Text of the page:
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spill avoidance (register pressure from loop fusion)

Black Belt

In the attached screen snip from VTune running on KNL, there appear to be stalls due to spills, mostly using AVX-512 moves to copy data chunks from (OpenMP shared) data arrays to stack.  I wondered if this happens because the compiler appears to fuse hundreds of short aligned for loops within the single parallel region into a single loop (note code from source line 833 next to 1070), and whether there is any way to avoid it.  It seems wasteful to make these stack copies of cache lines.  I have tried several combinations of #pragma nofusion and explicitly fusing a reasonable number of for loops, but it makes no difference when viewed as .asm file.

There are also many cases of a locally generated cache line  being spilled and later reloaded(like the first 2 stores in the attached snip, one of which is simply zeroing out that stack address). I don't see large numbers of clock tick event counts associated with those spills which don't follow immediately after loads.

With 32 separate named zmm registers available, the compiler should be capable of fusing many loops without incurring register pressure, but it seems to have found a way to go way past the limit.  I don't know enough about KNL to guess whether stalls may be incurred by having so many different memory operations in the same loop.  The code runs about 50% faster with the numactl setting to fast on-board memory (rather than default cached mode), so there does appear to be some memory bandwidth limitation.

I'm asking here rather than on MIC forum because it looks like a compiler question which isn't specific to MIC.

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Does those spilled zmm registers be used to store other local arrays, like those private arrays in a parallel loop?

Could you provide a reproducer or any source code piece to further explain the issue? From the screenshot of assembly only, we cannot decide whether compiler did wrong here. We need more context information from the source to understand the situation.

I noticed some case of zmm spills when there is a function call follows, but may not be the same as yours.



Black Belt

The owners of the code did not respond as to whether they would agree to put it on IPS.  I will try to see if a small example will replicate this.

There are a reasonable number of global arrays, along with hundreds of local intermediate results which are given explicit vector length, and each of those intermediates is populated by its own short loop e.g.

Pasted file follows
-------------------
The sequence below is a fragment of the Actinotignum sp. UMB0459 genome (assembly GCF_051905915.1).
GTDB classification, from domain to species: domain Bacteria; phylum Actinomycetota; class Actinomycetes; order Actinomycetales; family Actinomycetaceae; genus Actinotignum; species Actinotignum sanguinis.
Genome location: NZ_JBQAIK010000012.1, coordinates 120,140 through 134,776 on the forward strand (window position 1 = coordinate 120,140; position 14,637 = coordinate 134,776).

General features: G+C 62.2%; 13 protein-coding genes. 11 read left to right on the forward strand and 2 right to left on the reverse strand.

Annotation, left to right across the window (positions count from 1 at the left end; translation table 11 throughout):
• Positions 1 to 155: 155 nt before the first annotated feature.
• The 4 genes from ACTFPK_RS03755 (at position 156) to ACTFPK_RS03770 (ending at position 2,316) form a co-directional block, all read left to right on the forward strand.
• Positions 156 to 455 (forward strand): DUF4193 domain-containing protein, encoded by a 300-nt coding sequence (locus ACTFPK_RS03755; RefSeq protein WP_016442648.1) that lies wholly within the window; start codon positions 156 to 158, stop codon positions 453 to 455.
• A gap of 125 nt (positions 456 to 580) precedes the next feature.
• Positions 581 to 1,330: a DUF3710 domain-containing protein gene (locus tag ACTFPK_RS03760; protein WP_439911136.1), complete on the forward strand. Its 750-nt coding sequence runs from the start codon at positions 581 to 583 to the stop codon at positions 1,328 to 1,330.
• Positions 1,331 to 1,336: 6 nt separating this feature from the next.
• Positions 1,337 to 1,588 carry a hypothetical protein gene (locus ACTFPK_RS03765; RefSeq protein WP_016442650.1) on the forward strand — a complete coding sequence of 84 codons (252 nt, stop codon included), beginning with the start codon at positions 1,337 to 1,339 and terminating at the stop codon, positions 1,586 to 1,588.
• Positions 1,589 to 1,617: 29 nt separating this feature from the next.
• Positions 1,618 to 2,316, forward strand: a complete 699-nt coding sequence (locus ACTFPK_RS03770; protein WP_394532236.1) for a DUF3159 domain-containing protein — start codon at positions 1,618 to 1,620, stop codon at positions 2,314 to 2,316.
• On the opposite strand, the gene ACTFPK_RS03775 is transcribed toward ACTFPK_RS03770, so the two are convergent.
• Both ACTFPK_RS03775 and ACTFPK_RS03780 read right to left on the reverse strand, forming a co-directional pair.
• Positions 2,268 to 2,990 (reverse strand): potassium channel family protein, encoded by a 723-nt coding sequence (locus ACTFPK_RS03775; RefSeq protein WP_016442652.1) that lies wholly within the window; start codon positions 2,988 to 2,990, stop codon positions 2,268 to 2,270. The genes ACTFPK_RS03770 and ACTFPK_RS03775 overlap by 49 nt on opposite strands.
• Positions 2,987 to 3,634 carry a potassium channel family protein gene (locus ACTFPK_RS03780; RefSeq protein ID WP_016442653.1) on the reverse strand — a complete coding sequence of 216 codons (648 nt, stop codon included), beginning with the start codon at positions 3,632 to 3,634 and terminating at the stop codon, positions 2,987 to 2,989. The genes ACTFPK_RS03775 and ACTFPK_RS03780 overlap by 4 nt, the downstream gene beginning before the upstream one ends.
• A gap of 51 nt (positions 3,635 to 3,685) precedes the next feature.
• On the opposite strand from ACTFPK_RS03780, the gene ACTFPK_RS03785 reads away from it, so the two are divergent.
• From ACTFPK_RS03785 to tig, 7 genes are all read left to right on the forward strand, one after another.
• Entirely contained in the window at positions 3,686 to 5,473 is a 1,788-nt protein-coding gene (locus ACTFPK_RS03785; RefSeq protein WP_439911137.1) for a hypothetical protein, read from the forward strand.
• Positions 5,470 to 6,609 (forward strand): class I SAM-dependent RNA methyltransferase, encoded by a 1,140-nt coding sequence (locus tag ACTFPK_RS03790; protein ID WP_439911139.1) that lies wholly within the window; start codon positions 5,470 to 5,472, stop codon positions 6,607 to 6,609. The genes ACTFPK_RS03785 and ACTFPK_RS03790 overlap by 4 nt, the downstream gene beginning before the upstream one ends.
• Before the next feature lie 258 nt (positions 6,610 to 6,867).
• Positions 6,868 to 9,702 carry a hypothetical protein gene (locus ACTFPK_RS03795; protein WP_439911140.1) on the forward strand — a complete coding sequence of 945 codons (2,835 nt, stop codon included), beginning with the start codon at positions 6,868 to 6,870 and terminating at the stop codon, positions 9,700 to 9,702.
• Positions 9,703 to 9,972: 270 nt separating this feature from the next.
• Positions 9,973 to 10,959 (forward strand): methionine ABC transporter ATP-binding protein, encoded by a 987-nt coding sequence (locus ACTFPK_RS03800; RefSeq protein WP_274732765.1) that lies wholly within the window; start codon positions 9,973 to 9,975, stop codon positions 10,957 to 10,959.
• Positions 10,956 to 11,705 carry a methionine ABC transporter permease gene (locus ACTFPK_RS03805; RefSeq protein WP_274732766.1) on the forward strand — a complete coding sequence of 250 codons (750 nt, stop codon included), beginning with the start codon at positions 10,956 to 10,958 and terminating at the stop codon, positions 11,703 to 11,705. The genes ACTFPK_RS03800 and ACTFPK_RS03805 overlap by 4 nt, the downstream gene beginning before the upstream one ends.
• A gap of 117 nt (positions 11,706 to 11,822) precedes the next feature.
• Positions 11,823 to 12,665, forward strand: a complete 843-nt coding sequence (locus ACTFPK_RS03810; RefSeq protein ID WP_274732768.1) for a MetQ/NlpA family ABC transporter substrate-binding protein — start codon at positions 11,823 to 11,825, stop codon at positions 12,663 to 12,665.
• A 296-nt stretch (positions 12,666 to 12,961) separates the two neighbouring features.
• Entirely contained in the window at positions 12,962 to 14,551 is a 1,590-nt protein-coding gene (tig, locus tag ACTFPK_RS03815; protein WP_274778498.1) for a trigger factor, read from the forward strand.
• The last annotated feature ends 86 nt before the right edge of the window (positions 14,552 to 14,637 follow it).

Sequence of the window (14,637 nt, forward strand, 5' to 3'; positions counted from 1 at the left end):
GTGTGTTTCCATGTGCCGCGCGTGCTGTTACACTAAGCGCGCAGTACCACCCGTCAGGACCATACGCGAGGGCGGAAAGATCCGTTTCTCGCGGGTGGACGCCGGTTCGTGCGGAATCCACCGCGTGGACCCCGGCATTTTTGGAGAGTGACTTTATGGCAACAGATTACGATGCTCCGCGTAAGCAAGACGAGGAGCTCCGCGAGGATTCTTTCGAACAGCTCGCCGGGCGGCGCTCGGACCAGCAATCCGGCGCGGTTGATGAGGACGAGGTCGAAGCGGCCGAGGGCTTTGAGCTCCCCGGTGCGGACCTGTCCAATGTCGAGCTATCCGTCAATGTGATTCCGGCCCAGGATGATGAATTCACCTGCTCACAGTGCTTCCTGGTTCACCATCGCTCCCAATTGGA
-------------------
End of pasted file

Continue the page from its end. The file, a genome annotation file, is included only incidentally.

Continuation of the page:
double *restrict g1, g2, g3,....   // typically 10 global arrays

#define SIMD 8


double l1[SIMD], l2[SIMD], l3[SIMD],....  // hundreds of these

__assume_aligned(g1, 64)

__assume_aligned(g2, 64)

__assume_aligned(g3, 64)


#pragma omp parallel for

#pragma vector aligned

for(int i=0; i<ncells; i += SIMD){

   for(m=0; m<SIMD; ++m) l1=.....;

   for(m=0; m<SIMD; ++m) l2=.....;

   for(m=0; m<SIMD; ++m) l3=.....;


  for(m=0; m<SIMD; ++m) g1[i+m]=.....;



so the compiler recognizes each of those inner loops as a group of simd operations with no remainder, but everything is spilled multiple times to stack.  This style may have been chosen for Nvidia compiler nvcc.  There are commented out private clauses (but we have seen before that Intel compilers don't like to see a large number of privates, particularly not arrays).  It ends up spending most of the time copying data to and from stack.  The compiler appears to have decided, probably correctly, that no prefetch will be useful.  I thought some use of #pragma distribute point might be worth consideration, but these have no effect.

It seems the job could be done more cleanly by defining those locals as scalars inside the for scope, dispensing with the inner loops e.g.

for(int i=0; i<ncells; i++){

   double l1,l2,l3,....




but then it's not clear whether the loop could be split automatically to deal with register pressure.

I suppose I might try making a pseudo-code example to see whether the spilling behavior occurs as soon as there are 40 or so of these local arrays.


Black Belt

In case it's of interest, compiler option requirement for the combination of Microsoft and gcc specific stuff is somewhat out of the ordinary:

icl -S -O3 -Qopenmp -Qgcc-dialect:490 -QxMIC-AVX512 -Qstd=c99 *.c

I chose the 490 simply because it was the biggest value I could find which was accepted.

Black Belt


Does it help if you replace the for(m= loops with CEAN statements?

Jim Dempsey